Pathologists and entomologists must join forces against forest pest and pathogen invasions
Hervé Jactel, Marie-Laure Desprez Loustau, Andrea Battisti,
Eckehard Brockerhoff, Alberto Santini, Jan Stenlid, Christer Björkman,
Manuela Branco, Katharina Dehnen-Schmutz, Jacob C. Douma, Jassy
Drakulic, Fryni Drizou, René Eschen, José Carlos Franco, Martin M.
Gossner, Samantha Green, Marc Kenis, Maartje J. Klapwijk, Andrew M.
Liebhold, Christophe Orazio, Simone Prospero, Christelle Robinet, Martin
Schroeder, Bernard Slippers, Pavel Stoev, Jianghua Sun, Robbert van den
Dool , Michael J. Wingfield, Myron P. Zalucki
world's forests have never been more threatened by invasions of exotic
pests and pathogens, whose causes and impacts are reinforced by global
change. However, forest entomologists and pathologists have, for too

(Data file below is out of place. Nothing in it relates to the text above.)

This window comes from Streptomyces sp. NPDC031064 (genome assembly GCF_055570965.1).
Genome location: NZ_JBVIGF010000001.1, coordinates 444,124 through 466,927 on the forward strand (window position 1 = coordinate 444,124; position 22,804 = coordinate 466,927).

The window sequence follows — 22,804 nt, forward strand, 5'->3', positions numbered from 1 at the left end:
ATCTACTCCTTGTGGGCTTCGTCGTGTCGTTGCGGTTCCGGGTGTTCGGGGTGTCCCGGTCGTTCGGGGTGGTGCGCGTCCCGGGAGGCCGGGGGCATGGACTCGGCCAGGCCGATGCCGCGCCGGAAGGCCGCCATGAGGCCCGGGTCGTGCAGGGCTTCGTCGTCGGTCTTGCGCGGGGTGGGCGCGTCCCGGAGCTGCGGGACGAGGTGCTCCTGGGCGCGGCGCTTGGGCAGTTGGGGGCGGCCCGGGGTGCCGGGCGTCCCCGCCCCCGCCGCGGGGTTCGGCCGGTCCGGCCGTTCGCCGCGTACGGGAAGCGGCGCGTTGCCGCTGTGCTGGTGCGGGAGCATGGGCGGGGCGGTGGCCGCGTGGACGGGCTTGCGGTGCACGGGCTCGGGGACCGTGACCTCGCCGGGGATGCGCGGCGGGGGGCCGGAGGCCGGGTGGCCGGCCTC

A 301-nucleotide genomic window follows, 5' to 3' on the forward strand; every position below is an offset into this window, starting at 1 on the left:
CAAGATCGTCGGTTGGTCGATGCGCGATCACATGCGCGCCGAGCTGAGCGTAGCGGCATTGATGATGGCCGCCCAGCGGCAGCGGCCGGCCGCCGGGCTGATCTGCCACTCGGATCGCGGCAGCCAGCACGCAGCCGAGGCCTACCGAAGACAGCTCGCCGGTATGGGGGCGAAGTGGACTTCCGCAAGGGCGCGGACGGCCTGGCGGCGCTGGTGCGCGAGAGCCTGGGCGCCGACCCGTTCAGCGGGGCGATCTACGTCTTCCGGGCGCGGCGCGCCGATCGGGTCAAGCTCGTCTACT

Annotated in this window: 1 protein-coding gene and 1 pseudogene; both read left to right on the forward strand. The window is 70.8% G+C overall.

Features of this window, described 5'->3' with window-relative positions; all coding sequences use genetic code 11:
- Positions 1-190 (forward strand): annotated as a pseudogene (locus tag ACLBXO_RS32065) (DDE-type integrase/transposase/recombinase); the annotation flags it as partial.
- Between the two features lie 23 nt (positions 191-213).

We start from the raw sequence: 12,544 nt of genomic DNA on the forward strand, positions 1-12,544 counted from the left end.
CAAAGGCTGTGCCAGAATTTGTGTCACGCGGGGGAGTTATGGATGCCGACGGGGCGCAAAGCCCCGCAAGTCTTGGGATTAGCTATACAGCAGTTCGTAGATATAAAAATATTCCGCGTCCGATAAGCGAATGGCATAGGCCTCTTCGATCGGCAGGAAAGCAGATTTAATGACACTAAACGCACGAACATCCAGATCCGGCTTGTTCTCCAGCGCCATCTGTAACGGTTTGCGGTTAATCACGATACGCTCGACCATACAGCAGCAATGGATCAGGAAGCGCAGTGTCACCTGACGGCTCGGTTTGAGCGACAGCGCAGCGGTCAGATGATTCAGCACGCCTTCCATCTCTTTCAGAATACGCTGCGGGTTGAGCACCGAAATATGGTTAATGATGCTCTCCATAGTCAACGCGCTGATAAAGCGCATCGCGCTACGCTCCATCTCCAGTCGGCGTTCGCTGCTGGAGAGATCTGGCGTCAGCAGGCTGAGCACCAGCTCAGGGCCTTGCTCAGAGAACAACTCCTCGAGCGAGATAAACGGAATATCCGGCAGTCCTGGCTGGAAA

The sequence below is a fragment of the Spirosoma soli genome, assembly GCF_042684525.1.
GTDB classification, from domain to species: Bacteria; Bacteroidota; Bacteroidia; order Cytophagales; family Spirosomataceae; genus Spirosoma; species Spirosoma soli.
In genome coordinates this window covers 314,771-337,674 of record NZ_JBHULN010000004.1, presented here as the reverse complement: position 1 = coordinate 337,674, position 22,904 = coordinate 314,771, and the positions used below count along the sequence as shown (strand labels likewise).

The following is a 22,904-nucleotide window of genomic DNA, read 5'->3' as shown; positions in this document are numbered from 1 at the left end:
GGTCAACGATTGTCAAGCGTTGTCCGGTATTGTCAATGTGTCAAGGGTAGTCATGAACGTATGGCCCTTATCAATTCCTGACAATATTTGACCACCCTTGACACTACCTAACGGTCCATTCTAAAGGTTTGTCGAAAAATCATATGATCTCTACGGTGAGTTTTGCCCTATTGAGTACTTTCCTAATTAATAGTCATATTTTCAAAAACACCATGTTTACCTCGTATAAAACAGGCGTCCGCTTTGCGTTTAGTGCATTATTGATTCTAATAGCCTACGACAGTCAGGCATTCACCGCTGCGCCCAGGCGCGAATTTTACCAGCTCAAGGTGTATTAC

long, worked independently, used different concepts and proposed
specific management methods without recognising parallels and synergies
between their respective fields. Instead, we advocate increased
collaboration between these two scientific communities to improve the
long-term health of forests.
Our arguments are that the pathways
of entry of exotic pests and pathogens are often the same and that
insects and fungi often coexist in the same affected trees. Innovative
methods for preventing invasions, early detection and identification of
non-native species, modelling of their impact and spread and prevention
of damage by increasing the resistance of ecosystems can be shared for
the management of both pests and diseases.
We, therefore, make
recommendations to foster this convergence, proposing in particular the
development of interdisciplinary research programmes, the development of
generic tools or methods for pest and pathogen management and capacity
building for the education and training of students, managers,
decision-makers and citizens concerned with forest health.
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